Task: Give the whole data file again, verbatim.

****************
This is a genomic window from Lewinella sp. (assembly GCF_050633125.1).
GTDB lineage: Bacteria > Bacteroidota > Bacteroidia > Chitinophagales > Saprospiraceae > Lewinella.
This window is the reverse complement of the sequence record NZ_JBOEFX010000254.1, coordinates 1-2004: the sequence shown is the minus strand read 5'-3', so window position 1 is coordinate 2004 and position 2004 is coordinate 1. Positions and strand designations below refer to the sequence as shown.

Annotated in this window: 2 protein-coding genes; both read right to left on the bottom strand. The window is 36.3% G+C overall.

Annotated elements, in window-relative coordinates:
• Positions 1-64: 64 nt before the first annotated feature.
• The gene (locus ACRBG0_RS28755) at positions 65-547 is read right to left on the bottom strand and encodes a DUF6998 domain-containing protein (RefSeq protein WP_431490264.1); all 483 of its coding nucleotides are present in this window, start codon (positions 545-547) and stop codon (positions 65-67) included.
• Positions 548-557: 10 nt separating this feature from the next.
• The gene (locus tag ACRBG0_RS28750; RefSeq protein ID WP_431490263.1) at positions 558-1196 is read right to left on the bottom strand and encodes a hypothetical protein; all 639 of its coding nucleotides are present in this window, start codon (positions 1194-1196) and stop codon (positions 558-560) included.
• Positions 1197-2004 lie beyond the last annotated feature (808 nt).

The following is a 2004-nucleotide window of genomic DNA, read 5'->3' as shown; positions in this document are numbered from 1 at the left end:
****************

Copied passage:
This is a genomic window from Lewinella sp. (assembly GCF_050633125.1).
GTDB lineage: Bacteria > Bacteroidota > Bacteroidia > Chitinophagales > Saprospiraceae > Lewinella.
This window is the reverse complement of the sequence record NZ_JBOEFX010000254.1, coordinates 1-2004: the sequence shown is the minus strand read 5'-3', so window position 1 is coordinate 2004 and position 2004 is coordinate 1. Positions and strand designations below refer to the sequence as shown.

Annotated in this window: 2 protein-coding genes; both read right to left on the bottom strand. The window is 36.3% G+C overall.

Annotated elements, in window-relative coordinates:
• Positions 1-64: 64 nt before the first annotated feature.
• The gene (locus ACRBG0_RS28755) at positions 65-547 is read right to left on the bottom strand and encodes a DUF6998 domain-containing protein (RefSeq protein WP_431490264.1); all 483 of its coding nucleotides are present in this window, start codon (positions 545-547) and stop codon (positions 65-67) included.
• Positions 548-557: 10 nt separating this feature from the next.
• The gene (locus tag ACRBG0_RS28750; RefSeq protein ID WP_431490263.1) at positions 558-1196 is read right to left on the bottom strand and encodes a hypothetical protein; all 639 of its coding nucleotides are present in this window, start codon (positions 1194-1196) and stop codon (positions 558-560) included.
• Positions 1197-2004 lie beyond the last annotated feature (808 nt).

The following is a 2004-nucleotide window of genomic DNA, read 5'->3' as shown; positions in this document are numbered from 1 at the left end: